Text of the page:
Mattox said he first saw the show when he was in high school.
“It holds a special place in my heart,” he said. “Emotionally, the rehearsal process has been draining yet fulfilling. While it can be disheartening to hear the story of Matthew on a consistent basis, I hope the message of understanding can reach our audience.”
Mattox said the show tackles issues that are as present today as they were 20 years ago when Shepard was killed.
“This isn’t just a story about the LBGQT community,” he said. “This is the story about a small town, its people and the changes that transpire when a hate crime receives national attention.”
Mattox said he hopes audiences leave with better understanding and acceptance.
“They may not agree with everything they see on stage,” he said. “I hope they try to understand people for whom they are regardless of their own preconceived notions.”
Tickets are $15, with a $3 discount for HFC employees, seniors and students with valid identification. Call 313-845-9600 for more information. To order, go to hfc.edu/campus-life/theatre.

DHS PRESENTS SIMON COMEDY ‘THE GOOD DOCTOR’

Neil Simon’s “The Good Doctor,” based on the short stories of Anton Chekov, is narrated by a wordsmith suffering from writer’s block and his own bad habits, who shares his stories with the audience. The scenes look at life with both humor and pathos.
The double-cast show runs for two weeks, at 7:30 p.m. Nov. 8 to 10 and Nov. 15 to 17, at Dearborn High School, 19501 W. Outer Drive.
Noah Goddard and Katie Garber perform both weeks, with Andrew Blankenship, Will Kirk, Caleb Reese, Olivia Thibodeaux and Adriana Viscomi performing the first week, and Andrew Brown, Jonah Guevara, Olivia Kirk, Tristan Nunez, Tina Pakko and Sophia Palise performing the second week.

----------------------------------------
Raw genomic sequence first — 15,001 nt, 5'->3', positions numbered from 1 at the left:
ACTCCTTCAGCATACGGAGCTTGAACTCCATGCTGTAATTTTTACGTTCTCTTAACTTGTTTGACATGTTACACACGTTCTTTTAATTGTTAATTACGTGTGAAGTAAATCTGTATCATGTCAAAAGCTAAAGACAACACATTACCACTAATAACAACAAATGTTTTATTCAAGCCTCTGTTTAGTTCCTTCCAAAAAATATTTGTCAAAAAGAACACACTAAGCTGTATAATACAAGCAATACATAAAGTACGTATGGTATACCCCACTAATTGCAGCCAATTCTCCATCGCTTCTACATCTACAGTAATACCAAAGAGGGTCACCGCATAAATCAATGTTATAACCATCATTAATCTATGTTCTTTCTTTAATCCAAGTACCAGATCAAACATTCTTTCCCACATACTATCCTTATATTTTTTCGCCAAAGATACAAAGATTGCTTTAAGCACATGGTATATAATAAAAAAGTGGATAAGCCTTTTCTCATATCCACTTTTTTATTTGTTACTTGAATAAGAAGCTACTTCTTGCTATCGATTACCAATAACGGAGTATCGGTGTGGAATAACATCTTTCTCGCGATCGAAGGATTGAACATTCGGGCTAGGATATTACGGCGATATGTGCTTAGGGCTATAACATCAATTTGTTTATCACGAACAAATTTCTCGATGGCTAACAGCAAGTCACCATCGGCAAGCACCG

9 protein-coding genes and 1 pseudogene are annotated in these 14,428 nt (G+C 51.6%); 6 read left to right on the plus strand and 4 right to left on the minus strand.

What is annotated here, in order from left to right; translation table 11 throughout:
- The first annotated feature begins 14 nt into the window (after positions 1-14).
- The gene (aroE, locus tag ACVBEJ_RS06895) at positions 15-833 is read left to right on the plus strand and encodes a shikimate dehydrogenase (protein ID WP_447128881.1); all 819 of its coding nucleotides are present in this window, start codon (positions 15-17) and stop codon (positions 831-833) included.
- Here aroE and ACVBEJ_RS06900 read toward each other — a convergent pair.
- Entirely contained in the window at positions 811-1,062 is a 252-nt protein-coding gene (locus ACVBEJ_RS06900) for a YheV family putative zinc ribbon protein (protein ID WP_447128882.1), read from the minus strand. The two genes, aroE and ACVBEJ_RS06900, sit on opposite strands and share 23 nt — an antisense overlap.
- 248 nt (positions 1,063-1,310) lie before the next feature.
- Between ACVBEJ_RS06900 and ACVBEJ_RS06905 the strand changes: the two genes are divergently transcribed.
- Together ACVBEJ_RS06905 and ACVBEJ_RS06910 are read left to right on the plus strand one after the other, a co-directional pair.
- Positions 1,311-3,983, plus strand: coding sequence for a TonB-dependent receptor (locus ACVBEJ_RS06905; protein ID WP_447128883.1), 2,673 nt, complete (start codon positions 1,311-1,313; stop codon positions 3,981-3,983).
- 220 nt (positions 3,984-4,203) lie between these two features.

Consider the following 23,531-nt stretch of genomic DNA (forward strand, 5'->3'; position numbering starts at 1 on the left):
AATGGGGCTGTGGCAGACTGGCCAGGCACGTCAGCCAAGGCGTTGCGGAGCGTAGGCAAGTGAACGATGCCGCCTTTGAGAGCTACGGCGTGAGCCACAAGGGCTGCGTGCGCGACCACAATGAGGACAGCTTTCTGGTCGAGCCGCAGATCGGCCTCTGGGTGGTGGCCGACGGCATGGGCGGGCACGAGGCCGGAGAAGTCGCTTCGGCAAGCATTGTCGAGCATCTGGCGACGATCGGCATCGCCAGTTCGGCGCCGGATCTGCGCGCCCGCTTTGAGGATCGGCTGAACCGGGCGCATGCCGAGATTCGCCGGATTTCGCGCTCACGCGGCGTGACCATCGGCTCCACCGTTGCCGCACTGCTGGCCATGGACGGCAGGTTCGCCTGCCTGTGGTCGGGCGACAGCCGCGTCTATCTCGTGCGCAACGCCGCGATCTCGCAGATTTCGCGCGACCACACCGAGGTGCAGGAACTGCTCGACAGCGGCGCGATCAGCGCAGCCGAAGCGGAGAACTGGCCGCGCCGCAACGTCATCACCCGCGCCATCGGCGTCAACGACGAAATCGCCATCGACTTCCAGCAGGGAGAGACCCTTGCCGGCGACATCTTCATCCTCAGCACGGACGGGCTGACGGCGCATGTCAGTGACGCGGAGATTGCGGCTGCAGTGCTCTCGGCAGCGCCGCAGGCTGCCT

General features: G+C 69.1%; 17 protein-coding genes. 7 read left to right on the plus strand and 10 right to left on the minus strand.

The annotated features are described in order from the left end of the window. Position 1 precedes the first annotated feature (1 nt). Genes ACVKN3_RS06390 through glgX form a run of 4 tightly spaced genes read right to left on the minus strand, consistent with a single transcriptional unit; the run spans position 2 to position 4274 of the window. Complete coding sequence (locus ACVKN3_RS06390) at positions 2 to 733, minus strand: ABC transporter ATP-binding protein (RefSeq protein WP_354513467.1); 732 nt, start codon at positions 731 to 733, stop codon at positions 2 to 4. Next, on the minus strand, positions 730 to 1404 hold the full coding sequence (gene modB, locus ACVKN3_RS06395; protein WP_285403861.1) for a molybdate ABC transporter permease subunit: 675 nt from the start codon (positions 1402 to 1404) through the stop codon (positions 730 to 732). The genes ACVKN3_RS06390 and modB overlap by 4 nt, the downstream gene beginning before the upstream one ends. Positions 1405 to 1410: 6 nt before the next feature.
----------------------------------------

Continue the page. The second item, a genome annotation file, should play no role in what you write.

Director Greg Viscomi said he chose “The Good Doctor” because he felt it would be a welcome change from the fall farces the troupe has performed in recent years.
“Since the play is a series of scenes connected by a common theme, it gives each cast member the opportunity to each play different roles within one play,” he said. “The cast of ‘The Good Doctor,’ as written, is quite small. However, by double casting the production, I am able to offer more performance opportunities to my students.”
Garber said it is fun to develop four completely different characters.
“This show has many random scenes, so the actors must present a diverse range of characters,” she said. “Comedies are meant to lift spirits, and hopefully our show will do just that.”

Pakko said the show is unconventional in that it is a collection of scenes tied together by a common thread.
“Every character is an over-dramatization of common themes we find in our own lives,” she said. “Along with this, the humor is a fantastic combination of physical and verbal comedy, so I am hoping the audience finds it amusing.”
Blankenship said the black box staging allows the audience to be on stage with the actors.
“This will offer a special view of the show to the audience, allowing them to be up close and to see the acting more closely.”
Tickets are $11, with a $1 discount for college students with identification, and a $2 discount for students 18 and younger, and for seniors citizens.
One hundred non-reserved seats are available for each performance. The box office will open at 6:15 p.m. performance days, with the theater doors opening at 7 p.m.
Questions can be directed to Greg Viscomi at viscong@dearbornschools.org.